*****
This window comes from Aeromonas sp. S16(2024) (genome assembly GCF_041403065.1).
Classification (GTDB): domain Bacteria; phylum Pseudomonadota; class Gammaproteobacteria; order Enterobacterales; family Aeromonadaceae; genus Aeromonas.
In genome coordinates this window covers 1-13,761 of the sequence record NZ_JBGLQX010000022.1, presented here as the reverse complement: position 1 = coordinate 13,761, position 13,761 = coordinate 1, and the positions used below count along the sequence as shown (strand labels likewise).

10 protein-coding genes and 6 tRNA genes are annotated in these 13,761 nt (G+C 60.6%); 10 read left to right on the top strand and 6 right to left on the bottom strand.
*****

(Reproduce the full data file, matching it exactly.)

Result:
This window comes from Aeromonas sp. S16(2024) (genome assembly GCF_041403065.1).
Classification (GTDB): domain Bacteria; phylum Pseudomonadota; class Gammaproteobacteria; order Enterobacterales; family Aeromonadaceae; genus Aeromonas.
In genome coordinates this window covers 1-13,761 of the sequence record NZ_JBGLQX010000022.1, presented here as the reverse complement: position 1 = coordinate 13,761, position 13,761 = coordinate 1, and the positions used below count along the sequence as shown (strand labels likewise).

10 protein-coding genes and 6 tRNA genes are annotated in these 13,761 nt (G+C 60.6%); 10 read left to right on the top strand and 6 right to left on the bottom strand.